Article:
According to Partridge, et al., a more preferred approach to modeling the potential economic impacts of development would entail waiting several years until more data comes in, and then preparing analyses comparing shale-producing counties to those without activity. As a general proposition, we agree. But unfortunately, we do not have access to a crystal ball. In absence of the ability to collect data that has not yet been generated, we apply a standard input-output methodology to characterize the potential for jobs and inter-industry purchases in Ohio. Armed with these forecasts, Ohioans can be trained to work in and with this industry, and share in its growth. And investors can make better, more-informed decisions regarding their investments with forward looking estimates.
Specific to the Partridge paper, the authors use what they admit is a rule of thumb multiplier of two and assume that direct expenditures are only found in the oil and gas / mining sector. (p. 12) In fact, the Considine study (and ours, indirectly) uses a detailed expenditure budget that allows us to appropriately spread investments by the industry across a variety of industries. So, in fact, we (and Considine) also account for direct expenditures in many other industries. Moreover, the use of the REMI model is far different than the use of IMPLAN or RIMS multipliers. The REMI model is a dynamic forecasting and policy analysis tool that incorporates the complete inter-industry relationships found in input-output models. It, however, integrates input-output, computable general equilibrium, econometric, and economic geography methodologies. It takes into account interregional inter-industrial connections; commuting information, job relocation and population changes.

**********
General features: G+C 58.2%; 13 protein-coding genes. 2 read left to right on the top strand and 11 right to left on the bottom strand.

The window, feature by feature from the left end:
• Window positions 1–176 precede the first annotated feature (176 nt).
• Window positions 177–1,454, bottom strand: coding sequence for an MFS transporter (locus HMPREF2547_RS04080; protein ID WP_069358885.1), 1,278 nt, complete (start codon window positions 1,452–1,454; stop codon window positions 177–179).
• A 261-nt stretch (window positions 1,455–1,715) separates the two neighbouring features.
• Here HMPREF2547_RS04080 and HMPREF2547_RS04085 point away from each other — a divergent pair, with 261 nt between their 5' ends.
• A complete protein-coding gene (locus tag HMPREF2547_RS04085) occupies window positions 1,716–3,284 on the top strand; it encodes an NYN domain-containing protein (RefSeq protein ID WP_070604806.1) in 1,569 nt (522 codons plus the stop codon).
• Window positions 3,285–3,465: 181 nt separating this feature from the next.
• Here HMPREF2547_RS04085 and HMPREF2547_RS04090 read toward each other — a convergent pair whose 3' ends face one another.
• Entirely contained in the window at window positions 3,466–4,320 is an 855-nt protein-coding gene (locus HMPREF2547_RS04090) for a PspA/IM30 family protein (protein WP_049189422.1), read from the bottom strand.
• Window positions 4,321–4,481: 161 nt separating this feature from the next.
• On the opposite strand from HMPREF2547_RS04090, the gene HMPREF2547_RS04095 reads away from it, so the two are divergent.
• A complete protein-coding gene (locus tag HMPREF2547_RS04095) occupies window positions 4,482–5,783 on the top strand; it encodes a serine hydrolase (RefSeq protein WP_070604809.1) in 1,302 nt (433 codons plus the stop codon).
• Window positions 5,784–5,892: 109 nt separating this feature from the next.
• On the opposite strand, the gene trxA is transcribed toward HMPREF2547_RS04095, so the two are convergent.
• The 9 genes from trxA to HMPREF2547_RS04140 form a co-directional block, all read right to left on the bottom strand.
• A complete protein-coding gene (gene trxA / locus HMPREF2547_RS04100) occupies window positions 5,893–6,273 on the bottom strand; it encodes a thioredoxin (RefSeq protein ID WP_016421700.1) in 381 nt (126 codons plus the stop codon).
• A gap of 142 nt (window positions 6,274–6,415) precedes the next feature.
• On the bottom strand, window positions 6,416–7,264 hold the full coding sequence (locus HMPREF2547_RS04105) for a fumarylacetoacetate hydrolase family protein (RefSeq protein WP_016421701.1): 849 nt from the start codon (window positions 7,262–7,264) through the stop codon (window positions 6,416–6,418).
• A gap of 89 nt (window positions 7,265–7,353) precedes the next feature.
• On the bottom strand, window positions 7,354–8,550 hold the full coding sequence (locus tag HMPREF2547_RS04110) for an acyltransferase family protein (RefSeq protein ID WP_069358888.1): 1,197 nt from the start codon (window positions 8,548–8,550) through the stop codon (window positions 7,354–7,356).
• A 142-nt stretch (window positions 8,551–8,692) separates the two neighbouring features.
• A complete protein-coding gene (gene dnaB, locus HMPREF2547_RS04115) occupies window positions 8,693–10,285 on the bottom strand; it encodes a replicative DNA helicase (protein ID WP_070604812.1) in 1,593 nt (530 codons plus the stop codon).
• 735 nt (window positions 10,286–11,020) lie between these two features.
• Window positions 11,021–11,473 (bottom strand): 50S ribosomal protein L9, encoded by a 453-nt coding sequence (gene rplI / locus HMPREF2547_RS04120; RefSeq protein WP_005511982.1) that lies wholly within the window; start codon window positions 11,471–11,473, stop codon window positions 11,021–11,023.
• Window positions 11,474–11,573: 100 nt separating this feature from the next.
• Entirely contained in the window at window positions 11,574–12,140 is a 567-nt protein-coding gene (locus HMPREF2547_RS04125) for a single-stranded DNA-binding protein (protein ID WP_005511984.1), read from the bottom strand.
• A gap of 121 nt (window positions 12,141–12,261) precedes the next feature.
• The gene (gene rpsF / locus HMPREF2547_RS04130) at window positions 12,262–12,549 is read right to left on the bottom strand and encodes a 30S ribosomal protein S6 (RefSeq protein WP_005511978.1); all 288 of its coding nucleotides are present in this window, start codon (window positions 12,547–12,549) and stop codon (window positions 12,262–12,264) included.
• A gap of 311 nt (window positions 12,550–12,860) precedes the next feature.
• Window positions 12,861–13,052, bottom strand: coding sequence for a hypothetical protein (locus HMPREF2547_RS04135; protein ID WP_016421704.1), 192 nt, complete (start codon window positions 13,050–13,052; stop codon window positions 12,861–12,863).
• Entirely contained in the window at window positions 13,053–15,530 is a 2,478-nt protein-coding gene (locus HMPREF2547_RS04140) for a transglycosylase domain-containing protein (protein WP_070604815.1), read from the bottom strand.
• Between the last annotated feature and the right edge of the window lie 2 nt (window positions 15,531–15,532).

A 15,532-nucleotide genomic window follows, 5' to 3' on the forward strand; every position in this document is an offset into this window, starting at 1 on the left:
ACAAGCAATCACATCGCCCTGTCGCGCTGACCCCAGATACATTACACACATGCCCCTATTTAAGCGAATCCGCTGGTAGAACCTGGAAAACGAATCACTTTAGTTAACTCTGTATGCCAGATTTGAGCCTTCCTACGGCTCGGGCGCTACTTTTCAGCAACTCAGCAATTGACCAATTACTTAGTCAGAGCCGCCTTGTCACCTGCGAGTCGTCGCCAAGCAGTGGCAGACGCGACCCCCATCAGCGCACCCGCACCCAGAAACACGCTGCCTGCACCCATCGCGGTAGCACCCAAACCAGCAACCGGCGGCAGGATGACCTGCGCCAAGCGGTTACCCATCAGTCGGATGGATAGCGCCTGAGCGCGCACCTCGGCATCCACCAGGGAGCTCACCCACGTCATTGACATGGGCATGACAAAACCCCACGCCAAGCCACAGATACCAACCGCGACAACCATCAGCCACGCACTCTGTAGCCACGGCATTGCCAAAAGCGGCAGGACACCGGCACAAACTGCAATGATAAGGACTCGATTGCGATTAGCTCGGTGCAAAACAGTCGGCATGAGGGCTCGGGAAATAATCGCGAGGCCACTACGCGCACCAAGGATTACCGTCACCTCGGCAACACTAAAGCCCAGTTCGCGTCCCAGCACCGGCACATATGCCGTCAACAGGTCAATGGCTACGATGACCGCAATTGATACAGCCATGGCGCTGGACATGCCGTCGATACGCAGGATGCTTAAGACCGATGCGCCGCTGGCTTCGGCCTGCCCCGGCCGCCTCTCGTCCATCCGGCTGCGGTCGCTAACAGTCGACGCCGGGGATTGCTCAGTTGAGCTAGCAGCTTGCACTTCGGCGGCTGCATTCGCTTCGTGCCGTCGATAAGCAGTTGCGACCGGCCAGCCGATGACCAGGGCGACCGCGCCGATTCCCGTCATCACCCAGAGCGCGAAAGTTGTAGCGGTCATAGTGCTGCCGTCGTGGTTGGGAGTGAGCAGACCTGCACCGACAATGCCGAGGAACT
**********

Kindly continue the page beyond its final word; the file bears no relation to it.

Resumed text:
Considine uses a multiplier of 2.07, well within range of the 2.0 multiplier used by Partridge, et al. A simple calculation of direct expenditures yields at least 100,000 jobs. Assuming each well costs $10 million to site, construct, drill, complete and prepare for production – we multiply that figure by 1,650 wells and then divide it by $150,000 output per employee. Hence our estimate of 110,000 jobs.
Regarding Partridge’s assertion that a multiplier of two is on the high end, the Federal Reserve System’s Fiscal Impact User Guide states:
[N]ational output multipliers tend to range between 2.5 and 4.0 depending on the industry.
That is, it is assumed that each $1.00 of direct activity spurs $1.50 to $3.00 of indirect and induced activity (be it output, wages, income, or employment).